In the church and the small group I joined, I met and made many talented, intelligent friends who care deeply about the issues I am concerned with, who love the city as much as I do, and who are committed to staying here for as long as God leads. I even met my husband there. My view of my city has been expanded with fellowship with other “transplants” from around the world.
I’ve often remarked that I don’t know how people make friends without attending church. For a college student, church provides an avenue for fellowship with those in different stages of life. Seek out churches with a community focus, and with opportunities to serve, instead of focusing on what the church can do for you. In serving, you grow.
A note for those who attend churches with college students: befriend them! You have the advantage of being on “home turf.” Many students feel they are just passing through, and they are hesitant to reach out. My husband was invited to lunch with families from his church in Boston after the first week there, and they are still friends to this day. It needn’t be fancy—college students love good, home-cooked lasagna and some ice cream. Seek out the college students, make them feel welcome, and then invest in their lives.
Also, remember that students rarely have cars, and consider helping with their transportation needs in getting themselves to church. Although I didn’t even live in Troy, my father invested in my own campus by driving the church’s fifteen-passenger van to campus every week, picking up whoever wanted to attend church that Sunday, and then taking them back after the service. He continued to drive the students after I graduated, cultivating relationships and offering guidance when it was requested. When he passed away last year, many travelled back to attend the funeral because of the impact he made on their lives.
2. Pick a spot
It’s one of my long-standing goals to become a regular at a cafÃ© or pub somewhere in New York City. We’re still working to achieve that status in Brooklyn, but the staff at a coffee shop we frequent in the West Village have started to recognize us when we come in. Besides the obvious benefits to being a regular customer (free refills, anyone?), giving patronage to the same place increases the chance of getting to know the waitress, bartender, or barista in a way that stretches beyond cursory conversation—a practice that has diminished in our transient postmodern world. But what student doesn’t need a cup of coffee or tea to keep the brain awake?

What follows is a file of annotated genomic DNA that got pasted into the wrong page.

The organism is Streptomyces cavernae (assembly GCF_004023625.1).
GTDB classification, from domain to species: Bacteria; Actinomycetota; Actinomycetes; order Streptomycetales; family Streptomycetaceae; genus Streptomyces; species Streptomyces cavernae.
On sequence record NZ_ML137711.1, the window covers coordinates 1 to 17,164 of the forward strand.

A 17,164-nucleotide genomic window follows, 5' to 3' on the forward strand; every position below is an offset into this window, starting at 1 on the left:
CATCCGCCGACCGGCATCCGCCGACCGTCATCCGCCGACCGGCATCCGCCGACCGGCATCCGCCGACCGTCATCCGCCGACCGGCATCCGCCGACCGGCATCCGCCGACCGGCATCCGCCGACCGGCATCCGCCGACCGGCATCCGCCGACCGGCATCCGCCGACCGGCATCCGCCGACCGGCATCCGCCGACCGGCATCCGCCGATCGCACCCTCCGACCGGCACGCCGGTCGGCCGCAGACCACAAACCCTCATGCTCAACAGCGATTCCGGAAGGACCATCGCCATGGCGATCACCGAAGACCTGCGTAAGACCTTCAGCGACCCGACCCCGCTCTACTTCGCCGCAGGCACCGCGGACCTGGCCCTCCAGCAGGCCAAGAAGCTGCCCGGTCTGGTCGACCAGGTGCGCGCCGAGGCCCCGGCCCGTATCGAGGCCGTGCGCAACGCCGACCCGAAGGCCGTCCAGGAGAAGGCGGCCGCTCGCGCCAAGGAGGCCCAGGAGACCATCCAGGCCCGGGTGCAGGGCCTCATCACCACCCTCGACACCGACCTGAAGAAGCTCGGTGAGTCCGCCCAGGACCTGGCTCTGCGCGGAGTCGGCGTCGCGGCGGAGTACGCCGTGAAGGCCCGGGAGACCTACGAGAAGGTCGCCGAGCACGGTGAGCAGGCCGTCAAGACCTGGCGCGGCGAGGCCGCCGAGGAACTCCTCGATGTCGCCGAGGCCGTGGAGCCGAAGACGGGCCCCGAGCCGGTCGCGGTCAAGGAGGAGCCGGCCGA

Consider investing in the people who work in places you frequent. Just spend some time with the waiters at any restaurant serving Sunday lunch and you’ll hear horror stories about “the picky church people” who ask for impossible things, complain unfairly about the food, disturb other patrons with their noise, and then leave a lousy tip. As a Christian who treats waiters with compassion and integrity, you’re in a position to counteract the negative impressions others have made. Although you may be the only bright spot in their day, you may also find that waiters are open to conversation after you show them courtesy and interest.
3. Serving the town
In most cities (and I’d venture to say, in every city) there’s a group of people that needs help. They’re easy to identify in New York City or Boston or even Troy: low-income or homeless people needing assistance. Even in a more affluent college town, with some digging you may discover that the “Big Brother,” “Big Sister,” or “Meals on Wheels” program needs volunteers. And every city needs a clean-up crew for the public cemetery or the local playground.
Volunteering and investing in the community will cultivate interesting connections. You may meet people from other churches and faiths, students from other colleges, and people who are lonely and want to invest. You may find yourself at a nursing home or delivering meals to elderly people who have lived in your city their whole lives and have seen people, places, buildings, and movements come and go. Even if you never build a lasting friendship from your work, you can still know that you’ve obeyed Jesus command to serve “the least of these,” whether or not there’s anything in it for you.
A sense of home
No matter where you are, you can reach out and invest in the city, as an ambassador who shows Christ’s love where He places you. Only then will you begin to understand God’s purpose for you in this place, at this time, in the community of this city.